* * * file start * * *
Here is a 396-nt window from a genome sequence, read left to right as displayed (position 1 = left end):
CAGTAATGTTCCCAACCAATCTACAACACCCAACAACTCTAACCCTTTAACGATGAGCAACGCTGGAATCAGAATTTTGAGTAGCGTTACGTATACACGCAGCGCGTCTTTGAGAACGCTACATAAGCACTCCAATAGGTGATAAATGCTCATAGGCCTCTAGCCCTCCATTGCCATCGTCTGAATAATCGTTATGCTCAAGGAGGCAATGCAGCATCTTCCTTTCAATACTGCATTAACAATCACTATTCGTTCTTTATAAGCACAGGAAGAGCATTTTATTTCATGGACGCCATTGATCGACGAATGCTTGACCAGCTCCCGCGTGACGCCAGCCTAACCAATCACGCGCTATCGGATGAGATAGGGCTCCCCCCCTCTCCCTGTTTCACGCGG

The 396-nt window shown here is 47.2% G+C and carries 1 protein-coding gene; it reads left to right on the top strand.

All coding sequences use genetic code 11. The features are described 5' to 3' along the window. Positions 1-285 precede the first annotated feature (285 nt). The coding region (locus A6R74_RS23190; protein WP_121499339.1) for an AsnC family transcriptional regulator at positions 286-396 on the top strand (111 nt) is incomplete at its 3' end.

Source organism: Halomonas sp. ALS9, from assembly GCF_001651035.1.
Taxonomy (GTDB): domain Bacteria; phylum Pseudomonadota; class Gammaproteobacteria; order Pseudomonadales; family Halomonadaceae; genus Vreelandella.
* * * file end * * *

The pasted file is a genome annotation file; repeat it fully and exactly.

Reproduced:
Here is a 396-nt window from a genome sequence, read left to right as displayed (position 1 = left end):
CAGTAATGTTCCCAACCAATCTACAACACCCAACAACTCTAACCCTTTAACGATGAGCAACGCTGGAATCAGAATTTTGAGTAGCGTTACGTATACACGCAGCGCGTCTTTGAGAACGCTACATAAGCACTCCAATAGGTGATAAATGCTCATAGGCCTCTAGCCCTCCATTGCCATCGTCTGAATAATCGTTATGCTCAAGGAGGCAATGCAGCATCTTCCTTTCAATACTGCATTAACAATCACTATTCGTTCTTTATAAGCACAGGAAGAGCATTTTATTTCATGGACGCCATTGATCGACGAATGCTTGACCAGCTCCCGCGTGACGCCAGCCTAACCAATCACGCGCTATCGGATGAGATAGGGCTCCCCCCCTCTCCCTGTTTCACGCGG

The 396-nt window shown here is 47.2% G+C and carries 1 protein-coding gene; it reads left to right on the top strand.

All coding sequences use genetic code 11. The features are described 5' to 3' along the window. Positions 1-285 precede the first annotated feature (285 nt). The coding region (locus A6R74_RS23190; protein WP_121499339.1) for an AsnC family transcriptional regulator at positions 286-396 on the top strand (111 nt) is incomplete at its 3' end.

Source organism: Halomonas sp. ALS9, from assembly GCF_001651035.1.
Taxonomy (GTDB): domain Bacteria; phylum Pseudomonadota; class Gammaproteobacteria; order Pseudomonadales; family Halomonadaceae; genus Vreelandella.